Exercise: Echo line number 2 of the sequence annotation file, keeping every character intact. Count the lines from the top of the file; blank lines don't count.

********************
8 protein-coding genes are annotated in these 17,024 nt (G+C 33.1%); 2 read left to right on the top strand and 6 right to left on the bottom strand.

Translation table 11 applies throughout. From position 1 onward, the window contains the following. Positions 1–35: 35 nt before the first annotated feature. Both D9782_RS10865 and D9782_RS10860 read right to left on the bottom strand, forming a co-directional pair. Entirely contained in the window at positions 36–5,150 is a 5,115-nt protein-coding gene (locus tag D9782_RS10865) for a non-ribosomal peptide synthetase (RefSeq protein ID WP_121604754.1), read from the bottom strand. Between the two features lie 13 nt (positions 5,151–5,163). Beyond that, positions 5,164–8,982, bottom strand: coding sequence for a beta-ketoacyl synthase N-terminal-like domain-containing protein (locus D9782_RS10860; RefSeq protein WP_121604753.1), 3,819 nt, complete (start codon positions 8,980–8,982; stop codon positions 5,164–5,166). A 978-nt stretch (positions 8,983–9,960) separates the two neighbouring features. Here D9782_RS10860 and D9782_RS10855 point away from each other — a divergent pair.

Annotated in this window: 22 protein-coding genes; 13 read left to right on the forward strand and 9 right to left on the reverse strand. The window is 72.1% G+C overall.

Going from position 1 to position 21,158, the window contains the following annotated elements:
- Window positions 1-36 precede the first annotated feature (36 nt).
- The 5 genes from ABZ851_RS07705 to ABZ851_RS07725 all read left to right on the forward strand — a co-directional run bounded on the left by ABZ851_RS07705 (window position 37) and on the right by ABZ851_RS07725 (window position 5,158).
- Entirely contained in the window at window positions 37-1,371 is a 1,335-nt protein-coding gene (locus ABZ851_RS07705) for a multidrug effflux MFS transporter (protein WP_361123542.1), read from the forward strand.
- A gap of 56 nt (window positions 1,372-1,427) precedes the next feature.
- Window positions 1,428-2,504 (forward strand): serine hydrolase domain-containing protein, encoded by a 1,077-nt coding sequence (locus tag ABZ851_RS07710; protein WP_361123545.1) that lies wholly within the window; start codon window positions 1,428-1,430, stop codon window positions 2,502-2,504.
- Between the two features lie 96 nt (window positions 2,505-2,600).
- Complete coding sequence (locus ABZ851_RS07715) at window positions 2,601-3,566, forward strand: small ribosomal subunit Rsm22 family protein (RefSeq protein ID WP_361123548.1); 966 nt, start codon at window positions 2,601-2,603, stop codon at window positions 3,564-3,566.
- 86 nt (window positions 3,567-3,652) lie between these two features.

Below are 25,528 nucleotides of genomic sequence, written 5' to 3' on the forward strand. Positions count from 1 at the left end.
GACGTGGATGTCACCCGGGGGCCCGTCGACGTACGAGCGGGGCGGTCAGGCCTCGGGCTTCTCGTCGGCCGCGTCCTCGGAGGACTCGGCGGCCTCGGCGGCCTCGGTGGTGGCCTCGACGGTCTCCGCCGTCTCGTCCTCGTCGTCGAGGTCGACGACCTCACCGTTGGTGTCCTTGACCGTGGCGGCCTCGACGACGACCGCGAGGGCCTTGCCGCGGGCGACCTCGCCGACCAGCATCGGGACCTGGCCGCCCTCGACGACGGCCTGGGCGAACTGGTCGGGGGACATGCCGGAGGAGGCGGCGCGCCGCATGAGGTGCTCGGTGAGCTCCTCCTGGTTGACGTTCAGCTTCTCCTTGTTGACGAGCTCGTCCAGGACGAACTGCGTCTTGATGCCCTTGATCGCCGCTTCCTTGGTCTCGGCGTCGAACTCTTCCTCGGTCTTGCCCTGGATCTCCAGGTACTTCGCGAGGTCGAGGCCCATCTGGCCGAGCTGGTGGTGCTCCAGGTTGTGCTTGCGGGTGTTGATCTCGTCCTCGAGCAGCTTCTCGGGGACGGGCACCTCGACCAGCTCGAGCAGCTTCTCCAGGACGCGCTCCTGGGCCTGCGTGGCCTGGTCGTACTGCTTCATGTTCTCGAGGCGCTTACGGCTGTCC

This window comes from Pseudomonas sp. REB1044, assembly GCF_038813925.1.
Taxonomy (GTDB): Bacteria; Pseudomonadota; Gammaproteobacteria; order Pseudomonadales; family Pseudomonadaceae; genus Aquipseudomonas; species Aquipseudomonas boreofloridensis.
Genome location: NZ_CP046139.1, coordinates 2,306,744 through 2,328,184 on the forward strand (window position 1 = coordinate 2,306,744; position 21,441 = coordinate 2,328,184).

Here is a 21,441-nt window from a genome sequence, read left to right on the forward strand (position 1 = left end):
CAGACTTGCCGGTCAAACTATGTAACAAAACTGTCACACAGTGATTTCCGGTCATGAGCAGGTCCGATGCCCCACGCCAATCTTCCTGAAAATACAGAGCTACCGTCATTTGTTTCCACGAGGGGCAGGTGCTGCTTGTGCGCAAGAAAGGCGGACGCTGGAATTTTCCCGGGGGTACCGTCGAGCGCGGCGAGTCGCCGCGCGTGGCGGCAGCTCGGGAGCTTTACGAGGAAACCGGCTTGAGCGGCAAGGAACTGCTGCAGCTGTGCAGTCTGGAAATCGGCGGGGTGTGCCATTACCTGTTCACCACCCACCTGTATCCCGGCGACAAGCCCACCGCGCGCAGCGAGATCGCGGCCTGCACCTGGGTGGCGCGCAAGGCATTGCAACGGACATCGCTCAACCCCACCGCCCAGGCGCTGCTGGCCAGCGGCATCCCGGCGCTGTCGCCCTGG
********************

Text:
Translation table 11 applies throughout. From position 1 onward, the window contains the following. Positions 1–35: 35 nt before the first annotated feature. Both D9782_RS10865 and D9782_RS10860 read right to left on the bottom strand, forming a co-directional pair. Entirely contained in the window at positions 36–5,150 is a 5,115-nt protein-coding gene (locus tag D9782_RS10865) for a non-ribosomal peptide synthetase (RefSeq protein ID WP_121604754.1), read from the bottom strand. Between the two features lie 13 nt (positions 5,151–5,163). Beyond that, positions 5,164–8,982, bottom strand: coding sequence for a beta-ketoacyl synthase N-terminal-like domain-containing protein (locus D9782_RS10860; RefSeq protein WP_121604753.1), 3,819 nt, complete (start codon positions 8,980–8,982; stop codon positions 5,164–5,166). A 978-nt stretch (positions 8,983–9,960) separates the two neighbouring features. Here D9782_RS10860 and D9782_RS10855 point away from each other — a divergent pair.